Most of all… ENJOY!  You have put a lot of hardwork in, so sit down and enjoy your meal.

Ps.  If there is lots left over portion it up and freeze it in Tupperware boxes or freezer bags ready for another day – or make a large batch and freeze it.

PPS.  Another amazing addition is houmous!  (You can make this really easily, but if you buy it, buy the reduced fat version…)  So,warm some wholemeal pitta breads, carefully cut them in half, spread with houmous and eat with your chorizo and pasta/rice.  AMAZING.

Onion Relish… Just for DAD (…happy birthday old fella!)

15 Jan

onion relishHappy New Year everyone and all the best for 2013.  I hope you had a great Christmas and enjoyed making my mince pies – if you did so!?

For Christmas this year I made a range of relishes, chutneys and pickled a few things just for Dad, as these really are his favourite thing (I think I have been watching the Sound of Music too much!).  To say he loved my chutneys/relishes would be an understatement (… not blowing my own trumpet here) as he ate it (naughtily) at all times of the day.  Needless to say he was constantly reprimanded by my mother for doing so – ‘it’s supposed to be a treat!’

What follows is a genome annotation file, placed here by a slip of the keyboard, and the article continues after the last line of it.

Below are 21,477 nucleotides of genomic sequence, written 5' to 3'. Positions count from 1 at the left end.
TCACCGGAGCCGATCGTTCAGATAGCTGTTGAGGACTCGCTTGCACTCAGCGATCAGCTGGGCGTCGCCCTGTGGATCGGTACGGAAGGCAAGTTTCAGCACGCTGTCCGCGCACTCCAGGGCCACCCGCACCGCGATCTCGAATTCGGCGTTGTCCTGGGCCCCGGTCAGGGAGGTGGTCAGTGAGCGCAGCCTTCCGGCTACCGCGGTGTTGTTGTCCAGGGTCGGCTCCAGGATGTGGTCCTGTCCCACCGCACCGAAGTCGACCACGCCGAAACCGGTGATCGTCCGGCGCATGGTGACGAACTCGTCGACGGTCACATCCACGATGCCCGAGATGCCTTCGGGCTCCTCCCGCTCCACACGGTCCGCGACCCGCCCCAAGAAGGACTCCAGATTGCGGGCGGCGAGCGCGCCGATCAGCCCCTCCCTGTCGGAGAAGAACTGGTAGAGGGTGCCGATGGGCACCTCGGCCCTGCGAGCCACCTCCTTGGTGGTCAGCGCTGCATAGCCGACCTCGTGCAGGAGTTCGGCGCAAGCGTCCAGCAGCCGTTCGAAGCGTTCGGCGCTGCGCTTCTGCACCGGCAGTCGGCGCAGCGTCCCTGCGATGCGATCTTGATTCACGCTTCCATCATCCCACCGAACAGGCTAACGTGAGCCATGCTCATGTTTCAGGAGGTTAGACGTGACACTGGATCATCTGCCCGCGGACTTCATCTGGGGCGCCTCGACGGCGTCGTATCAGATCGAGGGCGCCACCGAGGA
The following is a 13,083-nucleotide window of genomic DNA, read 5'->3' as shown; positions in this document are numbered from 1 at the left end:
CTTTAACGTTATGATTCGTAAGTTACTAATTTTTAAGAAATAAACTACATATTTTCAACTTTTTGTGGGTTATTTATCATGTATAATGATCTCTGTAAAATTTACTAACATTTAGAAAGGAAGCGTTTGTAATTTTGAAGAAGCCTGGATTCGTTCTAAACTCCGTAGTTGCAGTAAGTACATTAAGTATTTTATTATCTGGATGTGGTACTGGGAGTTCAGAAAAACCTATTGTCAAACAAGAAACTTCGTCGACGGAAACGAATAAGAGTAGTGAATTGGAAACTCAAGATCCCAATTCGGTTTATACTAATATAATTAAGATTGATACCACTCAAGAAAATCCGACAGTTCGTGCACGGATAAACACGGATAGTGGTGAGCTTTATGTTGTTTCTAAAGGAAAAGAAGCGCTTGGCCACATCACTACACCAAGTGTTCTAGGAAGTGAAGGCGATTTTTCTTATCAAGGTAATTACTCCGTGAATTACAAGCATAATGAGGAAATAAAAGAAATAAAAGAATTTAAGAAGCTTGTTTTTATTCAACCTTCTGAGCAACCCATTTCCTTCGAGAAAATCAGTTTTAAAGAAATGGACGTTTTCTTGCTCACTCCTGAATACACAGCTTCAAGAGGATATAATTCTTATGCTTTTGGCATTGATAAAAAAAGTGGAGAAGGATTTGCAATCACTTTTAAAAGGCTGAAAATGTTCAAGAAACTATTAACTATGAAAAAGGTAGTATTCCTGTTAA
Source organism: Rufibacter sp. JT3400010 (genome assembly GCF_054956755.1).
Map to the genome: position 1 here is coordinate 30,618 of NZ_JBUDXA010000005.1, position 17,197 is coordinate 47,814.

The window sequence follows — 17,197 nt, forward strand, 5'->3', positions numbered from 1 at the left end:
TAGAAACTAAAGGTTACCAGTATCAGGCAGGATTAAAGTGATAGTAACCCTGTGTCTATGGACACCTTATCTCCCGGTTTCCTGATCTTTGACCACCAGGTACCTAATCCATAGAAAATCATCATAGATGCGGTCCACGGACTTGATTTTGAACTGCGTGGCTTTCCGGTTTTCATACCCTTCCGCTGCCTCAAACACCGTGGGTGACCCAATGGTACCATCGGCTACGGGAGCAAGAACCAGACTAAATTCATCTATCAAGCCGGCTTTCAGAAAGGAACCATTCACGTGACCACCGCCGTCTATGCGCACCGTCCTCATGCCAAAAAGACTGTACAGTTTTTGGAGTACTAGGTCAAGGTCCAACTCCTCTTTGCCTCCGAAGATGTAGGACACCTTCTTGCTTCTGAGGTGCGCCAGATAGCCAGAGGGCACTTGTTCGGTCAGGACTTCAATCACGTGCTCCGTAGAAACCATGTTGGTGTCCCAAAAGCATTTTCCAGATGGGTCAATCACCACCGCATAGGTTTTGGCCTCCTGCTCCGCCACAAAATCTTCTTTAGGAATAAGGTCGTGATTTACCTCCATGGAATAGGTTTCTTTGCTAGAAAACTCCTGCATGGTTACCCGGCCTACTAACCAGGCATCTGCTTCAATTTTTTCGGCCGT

So this week it is his birthday and I thought he would love nothing more than the recipe, so that he can make it for himself over and over again.  He has all the jars he needs (recycled from me), so HAPPY BIRTHDAY DAD and enjoy my yummy, scrummy onion relish!


  • 6 red onions
  • 200g dark brown muscavado sugar
  • 166ml cider vinegar
  • 45g balsamic vinegar
  • 3g salt
  • sprinkle of black pepper
  • 2 tsp thyme (optional)


First you need to chop all your red onions up.  It is best to do this by peeling them, cutting them in half and then cutting the slices, so you get half moons of onions.  This will make sure your onion relish has lots of lovely strands of tasty onions.  Make sure you chop them quite thin… each slice wants to be about 3-4mm.

Now all the onions can go in the pan.  You will need quite a large pan to fit all the onions in!  Turn the heat on, but only on a low heat.  You want to sweat the onions down, which means allowing them to go soft.  You don’t want them golden, nor do you want them burning – as this will give the relish a horrid bitter taste.  So ensure you keep the onions moving and that you don’t get bored and whack the heat up to high!